Let's start with the obvious: if you're a zoologist you must be interested in animals. In fact, a fascination with all things feathered and furry could be the most important characteristic of a successful zoologist. Yet, this enthusiasm might not be enough by itself to see you through a career that can include everything from catching wild badgers to handling elephant dung.
As a zoologist, you may find yourself waiting for 10 hours in a tree for a particular type of deer to walk past. Or you might end up counting 5,000 different types of butterfly species in a laboratory. Or, you might have to gently persuade a sick rhinoceros to start feeding again. All of these require lots of patience and concentration. Zoologists often have a calm, patient manner -- something that also helps them stay relaxed around wild animals. If you're jittery, prone to sudden outbursts or simply can't keep still for more than a few minutes, then you may find zoology a poor fit.
There's more to zoology than just feeding animals and cleaning up poop. Many zoologists spend long, tiring hours in the research lab processing data and scientific samples. So you'll need a brain that can handle math, reasoning and interpretive skills. Zoologists must also communicate well with humans as well as animals. They often work in teams and have to explain new ideas and discoveries. So it helps to be easy to get along with and a good talker.
Animals are unpredictable. What seems like a friendly chipmunk at one moment is biting your thumb the next. And that's before you even consider working with lions and tigers. So, zoology is a potentially dangerous career. And it can also take you to some weird and wonderful places, from the deepest ravines to the summits of the highest mountains. You'll need a healthy appetite for adventure. Of course it also helps to be physically fit and mentally tough.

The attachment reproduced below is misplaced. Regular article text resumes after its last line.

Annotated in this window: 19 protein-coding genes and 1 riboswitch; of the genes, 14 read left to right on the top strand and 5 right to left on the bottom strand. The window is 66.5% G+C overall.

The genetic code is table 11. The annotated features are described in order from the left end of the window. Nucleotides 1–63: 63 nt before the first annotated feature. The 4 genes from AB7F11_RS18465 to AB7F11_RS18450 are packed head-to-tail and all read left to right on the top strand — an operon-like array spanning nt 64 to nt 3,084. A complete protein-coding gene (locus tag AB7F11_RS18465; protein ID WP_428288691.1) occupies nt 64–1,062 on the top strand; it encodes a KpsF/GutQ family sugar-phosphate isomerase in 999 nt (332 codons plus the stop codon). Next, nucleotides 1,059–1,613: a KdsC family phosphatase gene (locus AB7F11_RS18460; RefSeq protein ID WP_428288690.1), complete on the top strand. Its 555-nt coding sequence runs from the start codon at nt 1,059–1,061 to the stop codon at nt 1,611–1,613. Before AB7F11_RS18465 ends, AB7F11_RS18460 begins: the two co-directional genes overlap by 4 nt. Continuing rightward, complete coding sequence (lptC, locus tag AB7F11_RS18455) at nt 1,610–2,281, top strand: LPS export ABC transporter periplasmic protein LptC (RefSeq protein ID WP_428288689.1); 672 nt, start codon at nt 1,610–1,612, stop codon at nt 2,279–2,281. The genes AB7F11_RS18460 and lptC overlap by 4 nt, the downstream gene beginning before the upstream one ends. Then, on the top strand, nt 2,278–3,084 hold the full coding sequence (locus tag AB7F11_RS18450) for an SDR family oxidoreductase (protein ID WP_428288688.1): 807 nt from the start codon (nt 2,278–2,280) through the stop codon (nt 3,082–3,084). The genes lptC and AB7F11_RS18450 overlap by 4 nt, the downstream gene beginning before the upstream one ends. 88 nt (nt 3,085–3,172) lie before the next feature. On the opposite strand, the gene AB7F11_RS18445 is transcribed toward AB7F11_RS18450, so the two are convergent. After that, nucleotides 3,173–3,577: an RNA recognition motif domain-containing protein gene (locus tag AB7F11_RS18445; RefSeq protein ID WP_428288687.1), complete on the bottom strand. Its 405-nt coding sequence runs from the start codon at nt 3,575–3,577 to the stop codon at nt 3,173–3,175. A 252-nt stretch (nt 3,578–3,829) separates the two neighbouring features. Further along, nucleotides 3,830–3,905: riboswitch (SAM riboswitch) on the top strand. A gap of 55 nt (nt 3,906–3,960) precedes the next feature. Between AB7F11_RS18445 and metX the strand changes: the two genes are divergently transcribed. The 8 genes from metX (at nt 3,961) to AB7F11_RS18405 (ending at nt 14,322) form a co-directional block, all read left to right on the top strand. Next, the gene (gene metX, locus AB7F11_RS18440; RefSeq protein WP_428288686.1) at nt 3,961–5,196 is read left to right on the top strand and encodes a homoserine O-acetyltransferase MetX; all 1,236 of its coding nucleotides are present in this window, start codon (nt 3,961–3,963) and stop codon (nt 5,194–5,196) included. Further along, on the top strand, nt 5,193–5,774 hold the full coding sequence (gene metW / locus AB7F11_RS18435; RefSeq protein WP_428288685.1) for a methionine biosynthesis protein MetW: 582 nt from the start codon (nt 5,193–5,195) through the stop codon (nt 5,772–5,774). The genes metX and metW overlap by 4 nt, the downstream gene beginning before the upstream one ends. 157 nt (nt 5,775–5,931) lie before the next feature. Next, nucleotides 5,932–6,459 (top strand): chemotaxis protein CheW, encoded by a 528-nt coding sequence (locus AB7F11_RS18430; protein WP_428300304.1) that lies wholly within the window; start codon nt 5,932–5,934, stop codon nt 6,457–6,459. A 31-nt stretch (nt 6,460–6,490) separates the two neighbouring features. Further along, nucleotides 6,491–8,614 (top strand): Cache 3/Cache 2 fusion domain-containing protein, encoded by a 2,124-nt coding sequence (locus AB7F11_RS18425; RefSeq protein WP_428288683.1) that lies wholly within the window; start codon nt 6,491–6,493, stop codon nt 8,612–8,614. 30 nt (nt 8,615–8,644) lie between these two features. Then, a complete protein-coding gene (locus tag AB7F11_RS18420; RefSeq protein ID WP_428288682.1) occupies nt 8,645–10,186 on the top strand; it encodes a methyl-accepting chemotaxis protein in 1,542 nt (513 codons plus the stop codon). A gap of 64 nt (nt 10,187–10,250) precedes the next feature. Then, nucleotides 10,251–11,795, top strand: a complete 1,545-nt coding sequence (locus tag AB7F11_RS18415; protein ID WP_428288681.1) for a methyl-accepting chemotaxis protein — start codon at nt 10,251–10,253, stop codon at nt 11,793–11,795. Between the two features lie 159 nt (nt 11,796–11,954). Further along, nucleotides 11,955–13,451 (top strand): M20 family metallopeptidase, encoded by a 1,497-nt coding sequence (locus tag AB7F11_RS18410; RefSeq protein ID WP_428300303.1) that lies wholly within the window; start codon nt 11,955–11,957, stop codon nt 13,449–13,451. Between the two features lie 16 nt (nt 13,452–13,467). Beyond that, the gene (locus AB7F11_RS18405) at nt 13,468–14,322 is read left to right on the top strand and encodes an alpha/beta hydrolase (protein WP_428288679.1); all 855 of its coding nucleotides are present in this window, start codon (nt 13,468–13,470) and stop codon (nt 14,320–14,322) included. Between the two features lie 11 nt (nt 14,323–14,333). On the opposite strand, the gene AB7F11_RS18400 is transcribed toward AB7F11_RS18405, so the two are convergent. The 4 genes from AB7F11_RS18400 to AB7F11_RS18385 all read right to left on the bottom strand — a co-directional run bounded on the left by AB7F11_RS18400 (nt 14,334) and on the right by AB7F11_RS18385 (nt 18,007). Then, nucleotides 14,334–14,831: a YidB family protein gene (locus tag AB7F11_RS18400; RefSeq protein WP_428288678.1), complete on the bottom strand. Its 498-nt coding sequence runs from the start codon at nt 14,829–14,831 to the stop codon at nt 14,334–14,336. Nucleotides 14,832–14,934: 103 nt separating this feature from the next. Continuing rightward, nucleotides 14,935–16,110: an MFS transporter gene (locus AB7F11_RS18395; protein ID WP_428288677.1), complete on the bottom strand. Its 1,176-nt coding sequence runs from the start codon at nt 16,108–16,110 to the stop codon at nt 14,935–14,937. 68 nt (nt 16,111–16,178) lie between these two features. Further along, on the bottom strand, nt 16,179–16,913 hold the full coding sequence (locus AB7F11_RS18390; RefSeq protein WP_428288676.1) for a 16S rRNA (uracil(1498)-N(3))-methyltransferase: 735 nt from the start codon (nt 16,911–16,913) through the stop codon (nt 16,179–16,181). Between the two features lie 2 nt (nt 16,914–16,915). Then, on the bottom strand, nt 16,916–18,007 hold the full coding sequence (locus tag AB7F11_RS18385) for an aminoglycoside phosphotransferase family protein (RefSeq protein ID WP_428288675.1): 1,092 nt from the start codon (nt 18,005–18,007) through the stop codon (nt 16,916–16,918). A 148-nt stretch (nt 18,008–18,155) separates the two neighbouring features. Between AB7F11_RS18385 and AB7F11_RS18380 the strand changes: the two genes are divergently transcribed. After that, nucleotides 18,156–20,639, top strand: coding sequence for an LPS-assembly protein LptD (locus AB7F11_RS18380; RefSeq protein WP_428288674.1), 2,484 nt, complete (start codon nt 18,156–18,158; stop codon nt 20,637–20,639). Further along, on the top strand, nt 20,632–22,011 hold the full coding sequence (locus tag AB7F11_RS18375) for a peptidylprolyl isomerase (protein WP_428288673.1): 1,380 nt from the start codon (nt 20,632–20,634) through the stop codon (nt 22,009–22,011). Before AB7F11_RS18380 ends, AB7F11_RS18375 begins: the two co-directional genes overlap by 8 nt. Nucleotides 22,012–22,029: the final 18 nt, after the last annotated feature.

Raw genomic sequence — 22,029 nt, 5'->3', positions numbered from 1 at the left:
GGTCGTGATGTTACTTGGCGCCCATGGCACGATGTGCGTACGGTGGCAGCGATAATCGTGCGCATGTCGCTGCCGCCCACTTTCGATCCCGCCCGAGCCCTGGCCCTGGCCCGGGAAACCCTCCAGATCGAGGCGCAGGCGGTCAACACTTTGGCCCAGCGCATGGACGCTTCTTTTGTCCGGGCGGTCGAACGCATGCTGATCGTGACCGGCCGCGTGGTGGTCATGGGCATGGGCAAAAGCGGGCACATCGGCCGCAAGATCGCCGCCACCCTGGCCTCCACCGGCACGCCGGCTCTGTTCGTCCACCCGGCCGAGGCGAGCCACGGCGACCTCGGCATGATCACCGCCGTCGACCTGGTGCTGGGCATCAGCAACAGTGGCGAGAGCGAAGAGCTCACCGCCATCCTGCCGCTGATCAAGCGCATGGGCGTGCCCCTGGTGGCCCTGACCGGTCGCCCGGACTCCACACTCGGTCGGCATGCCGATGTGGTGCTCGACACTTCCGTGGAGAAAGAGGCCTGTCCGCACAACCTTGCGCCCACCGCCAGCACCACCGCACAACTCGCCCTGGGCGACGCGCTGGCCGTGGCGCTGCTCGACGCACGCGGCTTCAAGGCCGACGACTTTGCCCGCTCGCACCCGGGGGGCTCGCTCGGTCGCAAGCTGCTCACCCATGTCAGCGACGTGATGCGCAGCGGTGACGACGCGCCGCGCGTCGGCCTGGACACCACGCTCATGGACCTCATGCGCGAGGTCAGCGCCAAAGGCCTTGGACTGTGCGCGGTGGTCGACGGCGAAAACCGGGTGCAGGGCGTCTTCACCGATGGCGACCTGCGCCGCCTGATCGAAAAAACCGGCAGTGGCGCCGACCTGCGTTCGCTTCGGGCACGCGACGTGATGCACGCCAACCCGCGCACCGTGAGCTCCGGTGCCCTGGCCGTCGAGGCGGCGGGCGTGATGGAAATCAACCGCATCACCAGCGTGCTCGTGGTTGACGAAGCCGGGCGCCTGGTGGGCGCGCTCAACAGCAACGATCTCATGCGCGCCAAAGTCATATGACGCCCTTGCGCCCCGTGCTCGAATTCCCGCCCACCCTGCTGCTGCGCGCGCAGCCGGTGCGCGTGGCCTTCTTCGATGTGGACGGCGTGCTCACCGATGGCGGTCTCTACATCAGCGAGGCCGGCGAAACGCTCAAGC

A zoologist must wonder about the world. Perhaps when you were a kid you wondered why baby chickens come from eggs, while the rest of your friends were just eating omelettes. This curiosity helps zoologists make interesting discoveries about animals and birds. Keeping an open mind about what you observe helps you to stay alive to new ideas and zoological breakthroughs. And that includes being open to investigating the various dungs and droppings of the animal kingdom.
2016 Salary Information for Zoologists and Wildlife Biologists
Zoologists and wildlife biologists earned a median annual salary of $60,520 in 2016, according to the U.S. Bureau of Labor Statistics. On the low end, zoologists and wildlife biologists earned a 25th percentile salary of $48,360, meaning 75 percent earned more than this amount. The 75th percentile salary is $76,320, meaning 25 percent earn more. In 2016, 19,400 people were employed in the U.S. as zoologists and wildlife biologists.
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